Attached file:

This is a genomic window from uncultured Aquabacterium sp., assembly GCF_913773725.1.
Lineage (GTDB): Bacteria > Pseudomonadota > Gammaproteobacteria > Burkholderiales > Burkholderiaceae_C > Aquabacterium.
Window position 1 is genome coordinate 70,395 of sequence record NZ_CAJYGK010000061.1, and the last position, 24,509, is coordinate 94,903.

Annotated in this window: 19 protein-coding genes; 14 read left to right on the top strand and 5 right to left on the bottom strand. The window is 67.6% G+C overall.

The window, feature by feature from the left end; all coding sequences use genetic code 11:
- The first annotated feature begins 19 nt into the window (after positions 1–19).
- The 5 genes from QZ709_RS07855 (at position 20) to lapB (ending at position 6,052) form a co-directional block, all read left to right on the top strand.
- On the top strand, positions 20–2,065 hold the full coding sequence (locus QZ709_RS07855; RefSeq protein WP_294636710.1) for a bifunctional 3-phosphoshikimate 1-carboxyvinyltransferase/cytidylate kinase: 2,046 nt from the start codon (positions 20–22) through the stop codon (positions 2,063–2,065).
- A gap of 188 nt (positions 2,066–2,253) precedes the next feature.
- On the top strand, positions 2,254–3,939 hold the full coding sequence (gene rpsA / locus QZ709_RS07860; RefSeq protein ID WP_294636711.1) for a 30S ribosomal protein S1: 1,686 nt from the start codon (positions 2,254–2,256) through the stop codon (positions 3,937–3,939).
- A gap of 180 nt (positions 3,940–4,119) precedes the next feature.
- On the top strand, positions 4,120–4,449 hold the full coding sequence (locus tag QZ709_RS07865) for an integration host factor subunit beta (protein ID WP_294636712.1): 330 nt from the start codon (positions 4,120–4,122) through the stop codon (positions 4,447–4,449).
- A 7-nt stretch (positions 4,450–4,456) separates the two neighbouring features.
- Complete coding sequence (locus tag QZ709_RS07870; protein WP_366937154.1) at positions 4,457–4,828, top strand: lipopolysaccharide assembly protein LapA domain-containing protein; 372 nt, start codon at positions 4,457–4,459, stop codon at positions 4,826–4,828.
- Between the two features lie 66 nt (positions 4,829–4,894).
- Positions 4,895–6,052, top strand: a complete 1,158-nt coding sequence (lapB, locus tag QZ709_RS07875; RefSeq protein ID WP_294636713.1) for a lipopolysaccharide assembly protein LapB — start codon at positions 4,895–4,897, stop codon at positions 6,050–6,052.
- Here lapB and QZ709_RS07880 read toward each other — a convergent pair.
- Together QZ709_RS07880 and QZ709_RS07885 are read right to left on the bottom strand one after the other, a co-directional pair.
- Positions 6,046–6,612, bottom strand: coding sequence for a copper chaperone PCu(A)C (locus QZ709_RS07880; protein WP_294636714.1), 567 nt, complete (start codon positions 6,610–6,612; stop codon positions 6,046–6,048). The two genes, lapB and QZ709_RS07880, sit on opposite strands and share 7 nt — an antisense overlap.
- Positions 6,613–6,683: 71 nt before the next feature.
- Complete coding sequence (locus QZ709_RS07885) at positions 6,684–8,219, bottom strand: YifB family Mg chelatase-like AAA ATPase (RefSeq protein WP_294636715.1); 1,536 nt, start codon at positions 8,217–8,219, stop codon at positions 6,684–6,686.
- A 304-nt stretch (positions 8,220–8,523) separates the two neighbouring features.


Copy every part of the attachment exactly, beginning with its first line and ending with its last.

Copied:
This is a genomic window from uncultured Aquabacterium sp., assembly GCF_913773725.1.
Lineage (GTDB): Bacteria > Pseudomonadota > Gammaproteobacteria > Burkholderiales > Burkholderiaceae_C > Aquabacterium.
Window position 1 is genome coordinate 70,395 of sequence record NZ_CAJYGK010000061.1, and the last position, 24,509, is coordinate 94,903.

Annotated in this window: 19 protein-coding genes; 14 read left to right on the top strand and 5 right to left on the bottom strand. The window is 67.6% G+C overall.

The window, feature by feature from the left end; all coding sequences use genetic code 11:
- The first annotated feature begins 19 nt into the window (after positions 1–19).
- The 5 genes from QZ709_RS07855 (at position 20) to lapB (ending at position 6,052) form a co-directional block, all read left to right on the top strand.
- On the top strand, positions 20–2,065 hold the full coding sequence (locus QZ709_RS07855; RefSeq protein WP_294636710.1) for a bifunctional 3-phosphoshikimate 1-carboxyvinyltransferase/cytidylate kinase: 2,046 nt from the start codon (positions 20–22) through the stop codon (positions 2,063–2,065).
- A gap of 188 nt (positions 2,066–2,253) precedes the next feature.
- On the top strand, positions 2,254–3,939 hold the full coding sequence (gene rpsA / locus QZ709_RS07860; RefSeq protein ID WP_294636711.1) for a 30S ribosomal protein S1: 1,686 nt from the start codon (positions 2,254–2,256) through the stop codon (positions 3,937–3,939).
- A gap of 180 nt (positions 3,940–4,119) precedes the next feature.
- On the top strand, positions 4,120–4,449 hold the full coding sequence (locus tag QZ709_RS07865) for an integration host factor subunit beta (protein ID WP_294636712.1): 330 nt from the start codon (positions 4,120–4,122) through the stop codon (positions 4,447–4,449).
- A 7-nt stretch (positions 4,450–4,456) separates the two neighbouring features.
- Complete coding sequence (locus tag QZ709_RS07870; protein WP_366937154.1) at positions 4,457–4,828, top strand: lipopolysaccharide assembly protein LapA domain-containing protein; 372 nt, start codon at positions 4,457–4,459, stop codon at positions 4,826–4,828.
- Between the two features lie 66 nt (positions 4,829–4,894).
- Positions 4,895–6,052, top strand: a complete 1,158-nt coding sequence (lapB, locus tag QZ709_RS07875; RefSeq protein ID WP_294636713.1) for a lipopolysaccharide assembly protein LapB — start codon at positions 4,895–4,897, stop codon at positions 6,050–6,052.
- Here lapB and QZ709_RS07880 read toward each other — a convergent pair.
- Together QZ709_RS07880 and QZ709_RS07885 are read right to left on the bottom strand one after the other, a co-directional pair.
- Positions 6,046–6,612, bottom strand: coding sequence for a copper chaperone PCu(A)C (locus QZ709_RS07880; protein WP_294636714.1), 567 nt, complete (start codon positions 6,610–6,612; stop codon positions 6,046–6,048). The two genes, lapB and QZ709_RS07880, sit on opposite strands and share 7 nt — an antisense overlap.
- Positions 6,613–6,683: 71 nt before the next feature.
- Complete coding sequence (locus QZ709_RS07885) at positions 6,684–8,219, bottom strand: YifB family Mg chelatase-like AAA ATPase (RefSeq protein WP_294636715.1); 1,536 nt, start codon at positions 8,217–8,219, stop codon at positions 6,684–6,686.
- A 304-nt stretch (positions 8,220–8,523) separates the two neighbouring features.